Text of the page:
6. Between the Dark and the Daylight: Embracing the Contradictions of Life –by Joan Chittister (Image Books, 2015). If you have not yet discovered Sr. Joan, then you have simply not read enough older adult devotional books. Her books are popular because they always contain pithy quotes that compel people to think more deeply about something already at the back of the mind. I will confess to quoting her in sermons. On the surface, she writes from the perspective of being a Benedictine Nun in Erie, PA, but her writings are really about universal experiences, truths, and struggles of life. If her books did not bear her name, you might swear they were written by classic spiritual writers like Catherine of Siena or Meister Eckhart. Between the Dark and the Daylight is by far her best devotional book, and it reveals the maturing insights of an older-adult sage. As one older-adult friend said about her previous book, The Gift of Years, “she really knows how to speak my language as an older adult.” This book can be a sourcebook to guide not only quick devotions for older adult fellowship gatherings, but a book for discussion in older adult church school classes. 176 pages, traditional and eBook, moderately available, Amazon & from Roman Catholic publisher: Image Books.
7. Falling Upward: A Spirituality for the Two Halves of Life – by Richard Rohr (Jossey-Bass, 2011) -- This is a book I just skimmed after it first came out, but decided to re-read and spend some time with this summer. I am really glad I did! It is similar to Drs. Richard Morgan and Jane Thibault’s Pilgrimage into the Last Third of Life (Upper Room Books), which I have previously reviewed. Clergy and laity alike should have knowledge of developmental psychology and lifecycle theory, so they should already understand that retirement and aging present a totally different period of life from what people have experienced before. Sometimes this period of life when compared to the youthful first half seems negative. Rohr rejects this notion and refers to this half of life as the climatic best time of life, because it is a spiritual time of life. He points out that the second half of life is not about decaying, but full living into our potential. It is not about doing, but about becoming; and not about being productive, but about being spiritual. One quote from Rohr sums it up, “We're a culture with many elderly people but not a lot of elders.” This book is about becoming an elder by learning from the sages around us who have successfully fallen not down, but upward toward God, so we can become guides to others entering the second half of life. 240 pages, traditional and eBook, widely available.
Upper Room & Discipleship Resources
8. Each One a Minister: Using God's Gifts for Ministry by William J. Carter (Discipleship Resources, 2002) – This which Discipleship Resources classic is now available in eBook format. This is an appropriate book for the modern church as it seeks to get back to its roots and for the United Methodist Church, which has been a lay driven church. It begins with a study of the Letter to Ephesians, viewed through the practical lens of what in the early church is relevant for today’s world. Four practical ways of discovering our own ministry within the greater ministry of the church are highlighted along with suggestions about how a local congregation can employ its laity in the ministry of the whole church. This book would be especially helpful for older adults to discover their own spiritual gifts and talents. It is a quick read at only 80 pages.
9. The Struggles of Caregiving: 28 Days of Prayer—by Nell E. Noonan (Upper Room Books, 2012) Repeatedly I am asked for resources for caregivers by those who are caregivers and by those who serve them as clergy, volunteers, and staff. When I ask people who perform this role what I can do for them, they usually say simply, “pray for me.” This book is both a resource for ministering to caregivers and also a book that teaches others how to connect with their struggle through prayer. It is centered on daily prayer, so it draws the caregiver into partnership with God in caregiving. It is an excellent book for churches to give to those who are caregivers to help them to care for themselves spiritually. In the struggle to give care to others, sometimes caregivers neglect self-care. Some support groups are now reading and discussing the book together, which is an interesting way to use the book. For professional staff who have never been caregivers, the book is a necessary introduction into what it is like to be a caregiver. This book is not yet available in Kindle edition but is available in electronic format from Upper Room Books. 72 pages.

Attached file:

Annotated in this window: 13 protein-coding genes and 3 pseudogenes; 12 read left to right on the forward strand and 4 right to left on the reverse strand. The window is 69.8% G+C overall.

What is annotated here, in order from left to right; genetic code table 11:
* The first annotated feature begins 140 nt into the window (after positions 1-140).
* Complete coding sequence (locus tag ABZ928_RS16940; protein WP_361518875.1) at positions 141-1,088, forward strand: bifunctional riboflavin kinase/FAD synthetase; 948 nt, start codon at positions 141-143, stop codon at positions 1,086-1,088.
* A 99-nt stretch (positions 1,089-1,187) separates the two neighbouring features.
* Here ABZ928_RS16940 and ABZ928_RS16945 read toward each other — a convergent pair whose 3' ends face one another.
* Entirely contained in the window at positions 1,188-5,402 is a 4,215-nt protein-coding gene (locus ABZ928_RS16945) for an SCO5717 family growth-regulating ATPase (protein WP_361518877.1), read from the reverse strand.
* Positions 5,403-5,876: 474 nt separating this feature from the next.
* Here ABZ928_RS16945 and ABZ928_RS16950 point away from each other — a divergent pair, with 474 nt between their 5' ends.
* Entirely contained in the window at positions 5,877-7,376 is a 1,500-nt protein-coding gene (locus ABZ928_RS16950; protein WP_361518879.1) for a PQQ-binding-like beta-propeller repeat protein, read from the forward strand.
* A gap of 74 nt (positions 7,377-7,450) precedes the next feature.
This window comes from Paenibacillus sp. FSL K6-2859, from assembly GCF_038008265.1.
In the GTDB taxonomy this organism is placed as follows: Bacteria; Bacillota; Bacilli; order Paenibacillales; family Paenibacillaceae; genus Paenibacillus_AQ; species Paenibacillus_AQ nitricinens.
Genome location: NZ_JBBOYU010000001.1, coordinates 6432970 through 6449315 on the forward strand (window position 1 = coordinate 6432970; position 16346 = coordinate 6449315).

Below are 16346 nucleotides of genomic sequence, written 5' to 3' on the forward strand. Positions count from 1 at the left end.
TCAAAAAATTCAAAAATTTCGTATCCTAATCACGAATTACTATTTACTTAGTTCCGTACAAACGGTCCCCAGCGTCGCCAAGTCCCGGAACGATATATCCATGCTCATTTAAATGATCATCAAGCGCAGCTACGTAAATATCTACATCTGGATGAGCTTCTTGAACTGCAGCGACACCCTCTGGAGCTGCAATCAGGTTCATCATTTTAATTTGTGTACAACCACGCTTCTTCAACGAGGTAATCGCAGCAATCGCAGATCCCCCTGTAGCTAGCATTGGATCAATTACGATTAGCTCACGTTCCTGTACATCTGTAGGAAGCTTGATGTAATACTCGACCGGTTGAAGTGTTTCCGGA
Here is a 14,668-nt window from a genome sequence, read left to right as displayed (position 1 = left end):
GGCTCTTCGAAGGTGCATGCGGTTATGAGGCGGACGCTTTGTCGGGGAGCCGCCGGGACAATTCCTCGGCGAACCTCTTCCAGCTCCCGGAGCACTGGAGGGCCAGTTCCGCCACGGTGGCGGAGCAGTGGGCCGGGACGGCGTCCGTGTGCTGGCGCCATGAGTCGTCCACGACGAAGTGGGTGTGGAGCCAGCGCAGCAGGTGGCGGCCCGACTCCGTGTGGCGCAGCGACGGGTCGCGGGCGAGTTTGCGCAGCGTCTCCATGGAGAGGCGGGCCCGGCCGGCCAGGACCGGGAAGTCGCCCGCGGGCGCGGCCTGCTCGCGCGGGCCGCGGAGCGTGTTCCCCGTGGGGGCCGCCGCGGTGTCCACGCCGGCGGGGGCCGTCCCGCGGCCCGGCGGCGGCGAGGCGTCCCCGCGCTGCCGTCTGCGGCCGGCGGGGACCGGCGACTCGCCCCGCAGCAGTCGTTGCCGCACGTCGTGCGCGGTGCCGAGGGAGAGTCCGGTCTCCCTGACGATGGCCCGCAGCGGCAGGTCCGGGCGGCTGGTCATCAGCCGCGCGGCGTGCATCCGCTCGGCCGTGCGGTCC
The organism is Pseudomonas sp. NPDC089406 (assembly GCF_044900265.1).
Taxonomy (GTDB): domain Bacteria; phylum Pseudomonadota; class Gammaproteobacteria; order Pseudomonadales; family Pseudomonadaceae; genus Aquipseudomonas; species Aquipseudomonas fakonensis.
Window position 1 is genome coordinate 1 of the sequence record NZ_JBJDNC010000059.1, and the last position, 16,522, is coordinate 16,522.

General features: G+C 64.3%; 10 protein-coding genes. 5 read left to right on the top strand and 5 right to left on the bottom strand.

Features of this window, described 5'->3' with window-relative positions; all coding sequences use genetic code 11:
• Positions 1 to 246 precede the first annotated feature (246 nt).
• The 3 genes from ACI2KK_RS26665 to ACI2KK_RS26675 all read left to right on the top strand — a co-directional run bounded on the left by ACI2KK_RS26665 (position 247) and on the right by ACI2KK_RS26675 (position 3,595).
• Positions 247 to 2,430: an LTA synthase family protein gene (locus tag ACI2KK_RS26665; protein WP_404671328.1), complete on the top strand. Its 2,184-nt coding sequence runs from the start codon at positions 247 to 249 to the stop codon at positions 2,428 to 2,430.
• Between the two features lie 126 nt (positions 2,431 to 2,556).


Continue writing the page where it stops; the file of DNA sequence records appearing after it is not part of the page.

10. Gen2Gen: Sharing Jesus Across the Generations-- by Craig Kennet Miller et. Al, including Richard H. Gentzler, Jr. Intergenerational Ministry is an important form of older-adult ministry when it uses the gifts and graces of older adults in ministry with other generations or when it builds relationships between older adults and others in ministry. So often, adult ministry is seen as normative, so we judge the gifts of children, youth, and older adults and their insights through the comparative lens of adulthood. This book is great way to stop doing that. Each age group is examined for its specific offerings to the ministry of the whole church, with creative ideas for using the gifts of each age group interspersed with the insights of different experts in those age levels. The material for older adults and baby boomers was written by Richard Gentzler. The book looks at older-adult ministry as a part of family ministry and includes pieces on how intergenerational ministry is done in the modern, diverse, multiethnic world. It was one of the first books I was encouraged to read when I arrived at Discipleship Ministries and one I have continued to refer back to every few months in preparation for training events in older-adult ministry. Many large-church staff persons have multi-age levels in their employment portfolios, and this book lines each age level in context with all the other age levels. 197 pages, traditional print and eBook form, Discipleship Resources and Upper Room Books.
I hope you discovered some of the books highlighted in the spring installment of “What Shall I Read” were practical and helpful. I would enjoy hearing your feedback on the recommended books. I invite you to contact me (email: [email protected]; phone: 1-877-899-2780, ext. 7173) for further discussion or if you have suggestions for the next “What Shall I Read” Column.